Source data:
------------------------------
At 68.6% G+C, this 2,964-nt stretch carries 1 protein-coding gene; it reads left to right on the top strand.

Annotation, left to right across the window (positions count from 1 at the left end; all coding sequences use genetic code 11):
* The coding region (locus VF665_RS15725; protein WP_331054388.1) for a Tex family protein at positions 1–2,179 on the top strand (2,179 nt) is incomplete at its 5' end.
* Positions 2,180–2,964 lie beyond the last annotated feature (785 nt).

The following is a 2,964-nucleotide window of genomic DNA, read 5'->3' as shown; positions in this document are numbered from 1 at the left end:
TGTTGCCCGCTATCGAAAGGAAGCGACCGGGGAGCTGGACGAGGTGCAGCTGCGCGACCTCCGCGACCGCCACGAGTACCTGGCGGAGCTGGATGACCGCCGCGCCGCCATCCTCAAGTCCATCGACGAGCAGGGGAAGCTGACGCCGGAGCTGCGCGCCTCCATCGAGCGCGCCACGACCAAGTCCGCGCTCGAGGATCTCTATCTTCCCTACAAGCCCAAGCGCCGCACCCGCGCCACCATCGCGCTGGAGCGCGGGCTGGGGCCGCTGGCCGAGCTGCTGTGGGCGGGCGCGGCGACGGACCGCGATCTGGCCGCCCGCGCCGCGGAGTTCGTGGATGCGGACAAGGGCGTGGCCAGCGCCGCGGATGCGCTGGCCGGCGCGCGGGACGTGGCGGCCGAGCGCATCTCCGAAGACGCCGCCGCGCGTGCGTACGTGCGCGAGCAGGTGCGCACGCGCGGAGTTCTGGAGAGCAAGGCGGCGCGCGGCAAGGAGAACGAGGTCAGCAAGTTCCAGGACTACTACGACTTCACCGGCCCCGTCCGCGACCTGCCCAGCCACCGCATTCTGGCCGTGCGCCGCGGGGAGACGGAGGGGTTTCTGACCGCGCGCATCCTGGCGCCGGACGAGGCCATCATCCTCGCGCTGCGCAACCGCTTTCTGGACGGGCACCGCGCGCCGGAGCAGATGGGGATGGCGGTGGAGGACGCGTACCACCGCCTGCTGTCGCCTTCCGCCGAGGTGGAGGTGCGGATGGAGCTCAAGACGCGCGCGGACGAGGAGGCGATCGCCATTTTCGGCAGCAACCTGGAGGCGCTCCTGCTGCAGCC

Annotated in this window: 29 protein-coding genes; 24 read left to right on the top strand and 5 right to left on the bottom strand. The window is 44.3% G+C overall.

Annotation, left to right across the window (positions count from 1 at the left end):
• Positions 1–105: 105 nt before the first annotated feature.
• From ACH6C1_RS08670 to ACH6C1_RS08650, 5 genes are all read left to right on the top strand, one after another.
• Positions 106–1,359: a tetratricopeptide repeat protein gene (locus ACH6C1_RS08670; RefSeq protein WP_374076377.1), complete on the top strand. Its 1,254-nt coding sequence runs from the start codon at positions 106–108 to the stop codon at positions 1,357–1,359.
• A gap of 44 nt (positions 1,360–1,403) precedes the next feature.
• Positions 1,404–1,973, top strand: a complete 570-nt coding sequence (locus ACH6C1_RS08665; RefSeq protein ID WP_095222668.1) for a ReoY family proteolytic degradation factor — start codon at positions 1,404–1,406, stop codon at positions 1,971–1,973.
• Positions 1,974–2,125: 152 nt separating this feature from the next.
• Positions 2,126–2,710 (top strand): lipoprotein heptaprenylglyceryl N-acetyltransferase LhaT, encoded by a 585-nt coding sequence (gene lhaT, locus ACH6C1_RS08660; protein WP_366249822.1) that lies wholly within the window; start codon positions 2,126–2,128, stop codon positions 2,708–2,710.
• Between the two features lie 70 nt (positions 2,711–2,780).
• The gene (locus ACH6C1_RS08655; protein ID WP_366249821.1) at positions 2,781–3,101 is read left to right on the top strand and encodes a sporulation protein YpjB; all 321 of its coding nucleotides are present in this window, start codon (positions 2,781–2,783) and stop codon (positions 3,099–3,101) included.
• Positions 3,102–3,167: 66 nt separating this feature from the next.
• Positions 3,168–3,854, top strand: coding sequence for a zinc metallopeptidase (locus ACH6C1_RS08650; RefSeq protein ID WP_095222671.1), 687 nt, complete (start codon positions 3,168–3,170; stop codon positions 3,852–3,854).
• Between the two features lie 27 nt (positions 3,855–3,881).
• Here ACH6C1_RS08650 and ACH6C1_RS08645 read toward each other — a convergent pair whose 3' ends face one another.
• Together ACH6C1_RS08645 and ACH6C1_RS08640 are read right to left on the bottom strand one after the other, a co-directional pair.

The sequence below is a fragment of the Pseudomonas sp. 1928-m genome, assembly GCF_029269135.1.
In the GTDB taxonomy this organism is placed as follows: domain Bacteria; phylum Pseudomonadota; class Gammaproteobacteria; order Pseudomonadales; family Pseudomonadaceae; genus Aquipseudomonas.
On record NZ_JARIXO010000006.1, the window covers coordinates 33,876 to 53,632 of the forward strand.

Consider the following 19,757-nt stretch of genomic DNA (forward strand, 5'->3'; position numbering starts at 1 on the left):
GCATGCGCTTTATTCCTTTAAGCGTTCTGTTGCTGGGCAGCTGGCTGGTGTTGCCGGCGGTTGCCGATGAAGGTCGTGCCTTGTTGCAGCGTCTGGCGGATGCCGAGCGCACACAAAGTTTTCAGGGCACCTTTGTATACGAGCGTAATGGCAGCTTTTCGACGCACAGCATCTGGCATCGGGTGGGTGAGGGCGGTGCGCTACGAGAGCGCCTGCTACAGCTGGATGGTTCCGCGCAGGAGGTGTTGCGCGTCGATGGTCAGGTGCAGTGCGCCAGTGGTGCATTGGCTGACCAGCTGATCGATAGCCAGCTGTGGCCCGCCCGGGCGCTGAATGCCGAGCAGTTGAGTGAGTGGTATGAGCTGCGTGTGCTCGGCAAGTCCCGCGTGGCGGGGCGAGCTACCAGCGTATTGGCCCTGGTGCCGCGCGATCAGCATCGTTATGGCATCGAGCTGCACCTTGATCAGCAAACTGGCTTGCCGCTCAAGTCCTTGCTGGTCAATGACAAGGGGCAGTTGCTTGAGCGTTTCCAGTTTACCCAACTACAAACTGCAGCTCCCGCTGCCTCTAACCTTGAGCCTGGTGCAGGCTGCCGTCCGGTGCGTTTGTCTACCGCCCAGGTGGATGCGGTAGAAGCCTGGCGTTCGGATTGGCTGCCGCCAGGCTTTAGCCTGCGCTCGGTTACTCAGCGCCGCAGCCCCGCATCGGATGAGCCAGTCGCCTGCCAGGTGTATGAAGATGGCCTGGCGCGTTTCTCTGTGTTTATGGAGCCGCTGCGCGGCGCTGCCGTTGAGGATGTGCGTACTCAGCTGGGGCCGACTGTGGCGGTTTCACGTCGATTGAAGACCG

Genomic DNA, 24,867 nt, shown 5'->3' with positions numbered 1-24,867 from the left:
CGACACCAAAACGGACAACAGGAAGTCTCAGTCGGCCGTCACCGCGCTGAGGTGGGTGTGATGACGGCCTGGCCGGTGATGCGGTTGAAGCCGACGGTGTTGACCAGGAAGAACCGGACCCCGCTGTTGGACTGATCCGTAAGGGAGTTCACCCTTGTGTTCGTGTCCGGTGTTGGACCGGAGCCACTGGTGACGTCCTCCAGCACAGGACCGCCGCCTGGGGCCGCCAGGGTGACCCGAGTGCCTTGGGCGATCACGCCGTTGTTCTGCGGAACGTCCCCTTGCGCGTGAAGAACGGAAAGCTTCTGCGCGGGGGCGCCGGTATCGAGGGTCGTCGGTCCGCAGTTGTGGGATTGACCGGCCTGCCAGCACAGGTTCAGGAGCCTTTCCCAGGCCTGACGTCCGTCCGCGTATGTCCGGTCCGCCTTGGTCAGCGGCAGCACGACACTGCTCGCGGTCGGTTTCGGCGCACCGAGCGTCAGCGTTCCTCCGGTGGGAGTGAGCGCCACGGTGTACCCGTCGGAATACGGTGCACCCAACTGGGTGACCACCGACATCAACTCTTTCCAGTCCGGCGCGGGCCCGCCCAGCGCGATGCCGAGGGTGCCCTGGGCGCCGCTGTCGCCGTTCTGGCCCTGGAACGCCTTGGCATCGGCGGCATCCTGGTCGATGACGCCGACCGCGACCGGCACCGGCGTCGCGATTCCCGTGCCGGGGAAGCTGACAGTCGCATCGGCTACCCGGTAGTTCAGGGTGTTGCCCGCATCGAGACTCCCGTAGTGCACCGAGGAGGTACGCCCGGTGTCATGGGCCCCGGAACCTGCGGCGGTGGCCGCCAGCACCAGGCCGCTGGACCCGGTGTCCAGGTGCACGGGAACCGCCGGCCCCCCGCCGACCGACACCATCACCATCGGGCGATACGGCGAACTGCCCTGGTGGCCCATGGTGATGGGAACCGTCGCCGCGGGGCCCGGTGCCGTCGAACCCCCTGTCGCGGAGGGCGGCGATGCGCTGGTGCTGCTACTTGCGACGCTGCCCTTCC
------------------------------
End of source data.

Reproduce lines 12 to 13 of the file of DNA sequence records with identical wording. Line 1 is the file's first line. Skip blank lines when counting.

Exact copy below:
• A gap of 44 nt (positions 1,360–1,403) precedes the next feature.
• Positions 1,404–1,973, top strand: a complete 570-nt coding sequence (locus ACH6C1_RS08665; RefSeq protein ID WP_095222668.1) for a ReoY family proteolytic degradation factor — start codon at positions 1,404–1,406, stop codon at positions 1,971–1,973.